"The bookstore will never have 10,000 titles, but it'll have a good number to fill the space," Grantham said. "We're not going to have all the greatest books written, but I hope we're going to have all the best written over the last few years.... When you curate, you can drive different voices forward." 


DK Publishing: Star Wars Coding Projects by Jon Woodcock


'Dramatic' Renovations for UConn Storrs Campus Bookstore

With the goal of creating a "social hub," the UConn Storrs campus bookstore will undergo a "dramatic transformation" this summer with major renovations to the 45,000 square-foot space. The $3 million price tag is being paid by Barnes & Noble, and the goal is to make the bookstore "a gathering place for students, faculty, alumni, and visitors." A grand re-opening celebration will be held just after the start of the school year.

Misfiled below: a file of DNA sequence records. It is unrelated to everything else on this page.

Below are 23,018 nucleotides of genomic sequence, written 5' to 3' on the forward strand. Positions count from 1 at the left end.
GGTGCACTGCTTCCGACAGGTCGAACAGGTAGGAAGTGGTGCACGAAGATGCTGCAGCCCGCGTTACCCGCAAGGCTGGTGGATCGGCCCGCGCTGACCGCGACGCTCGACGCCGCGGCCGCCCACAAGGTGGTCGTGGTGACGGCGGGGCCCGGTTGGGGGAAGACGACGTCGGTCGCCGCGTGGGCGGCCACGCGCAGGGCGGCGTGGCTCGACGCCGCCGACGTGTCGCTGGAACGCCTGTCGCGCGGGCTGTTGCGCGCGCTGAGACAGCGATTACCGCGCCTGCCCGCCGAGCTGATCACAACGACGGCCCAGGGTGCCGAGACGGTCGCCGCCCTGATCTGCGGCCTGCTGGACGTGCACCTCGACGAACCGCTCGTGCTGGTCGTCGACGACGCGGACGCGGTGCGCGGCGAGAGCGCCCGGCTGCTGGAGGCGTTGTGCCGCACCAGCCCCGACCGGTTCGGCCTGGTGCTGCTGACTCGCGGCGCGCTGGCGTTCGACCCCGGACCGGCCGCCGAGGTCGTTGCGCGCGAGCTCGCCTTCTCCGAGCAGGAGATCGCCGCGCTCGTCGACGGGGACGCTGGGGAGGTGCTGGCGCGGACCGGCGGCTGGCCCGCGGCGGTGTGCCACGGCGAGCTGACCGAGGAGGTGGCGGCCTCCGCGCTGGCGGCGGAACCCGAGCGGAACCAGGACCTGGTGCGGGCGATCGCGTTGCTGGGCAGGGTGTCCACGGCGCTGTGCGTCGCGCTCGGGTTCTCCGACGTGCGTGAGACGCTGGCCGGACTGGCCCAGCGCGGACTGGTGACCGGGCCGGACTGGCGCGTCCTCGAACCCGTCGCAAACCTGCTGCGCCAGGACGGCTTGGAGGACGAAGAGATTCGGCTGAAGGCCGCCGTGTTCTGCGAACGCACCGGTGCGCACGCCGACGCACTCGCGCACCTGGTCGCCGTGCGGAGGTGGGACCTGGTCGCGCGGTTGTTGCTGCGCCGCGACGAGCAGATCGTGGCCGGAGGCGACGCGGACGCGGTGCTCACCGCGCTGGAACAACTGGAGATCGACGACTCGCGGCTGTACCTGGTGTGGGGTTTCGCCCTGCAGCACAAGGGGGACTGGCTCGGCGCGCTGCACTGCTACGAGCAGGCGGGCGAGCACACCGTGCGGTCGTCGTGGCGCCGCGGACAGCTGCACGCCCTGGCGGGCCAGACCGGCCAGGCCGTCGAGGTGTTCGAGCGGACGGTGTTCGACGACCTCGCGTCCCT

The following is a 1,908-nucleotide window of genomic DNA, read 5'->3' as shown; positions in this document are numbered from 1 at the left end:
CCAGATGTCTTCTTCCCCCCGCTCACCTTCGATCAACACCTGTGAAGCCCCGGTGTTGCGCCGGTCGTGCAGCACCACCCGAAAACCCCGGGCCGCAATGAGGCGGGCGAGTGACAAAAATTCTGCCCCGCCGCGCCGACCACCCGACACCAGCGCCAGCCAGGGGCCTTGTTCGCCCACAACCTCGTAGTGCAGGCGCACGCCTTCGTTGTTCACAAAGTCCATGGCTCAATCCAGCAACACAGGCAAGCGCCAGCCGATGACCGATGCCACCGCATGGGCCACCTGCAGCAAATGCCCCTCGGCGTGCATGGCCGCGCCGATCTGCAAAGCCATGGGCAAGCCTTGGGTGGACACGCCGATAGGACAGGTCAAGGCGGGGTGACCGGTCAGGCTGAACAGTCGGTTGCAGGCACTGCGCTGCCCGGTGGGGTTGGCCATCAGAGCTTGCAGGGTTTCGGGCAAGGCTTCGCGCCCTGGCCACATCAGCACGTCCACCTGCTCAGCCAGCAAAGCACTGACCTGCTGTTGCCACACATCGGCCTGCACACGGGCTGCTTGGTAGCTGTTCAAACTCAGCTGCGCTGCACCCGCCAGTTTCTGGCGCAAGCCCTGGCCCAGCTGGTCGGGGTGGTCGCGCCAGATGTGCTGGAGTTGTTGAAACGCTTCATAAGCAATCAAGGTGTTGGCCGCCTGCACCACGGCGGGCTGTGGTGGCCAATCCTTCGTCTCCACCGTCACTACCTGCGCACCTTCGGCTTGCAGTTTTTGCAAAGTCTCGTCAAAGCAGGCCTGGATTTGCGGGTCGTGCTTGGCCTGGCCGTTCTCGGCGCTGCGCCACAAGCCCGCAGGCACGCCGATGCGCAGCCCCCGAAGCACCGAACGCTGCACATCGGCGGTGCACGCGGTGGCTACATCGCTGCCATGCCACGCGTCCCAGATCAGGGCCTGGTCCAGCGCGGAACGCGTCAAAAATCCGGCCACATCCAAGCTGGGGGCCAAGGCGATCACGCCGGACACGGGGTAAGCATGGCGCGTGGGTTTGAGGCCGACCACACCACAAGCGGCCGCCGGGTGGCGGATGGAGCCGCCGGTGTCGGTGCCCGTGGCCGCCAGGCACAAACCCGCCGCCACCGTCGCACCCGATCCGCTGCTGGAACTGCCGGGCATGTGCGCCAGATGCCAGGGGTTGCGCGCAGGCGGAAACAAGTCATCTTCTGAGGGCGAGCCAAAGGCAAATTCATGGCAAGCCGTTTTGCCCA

In addition to a new entrance from the outdoor seating area along Hillside Road and a full-service Starbucks café, the UConn Bookstore will feature a comfortable public seating area of 3,000 square feet on the second floor overlooking Gampel Pavilion and the future site of the new Student Recreation Center, accessible directly via a new stairway.

"We want this to be a much more exciting and engaging social hub," said Len Oser, general manager of the UConn Bookstores. "It will be a place you'll want to come to not just before a basketball game, but to have a cup of coffee or meet a friend. It will be a world-class bookstore with all the amenities, and be a great place to hang out, meet friends, and do some work."


KidsBuzz for the Week of 09.18.17


Detroit's Source Booksellers: Selling Nonfiction for Nearly 30 Years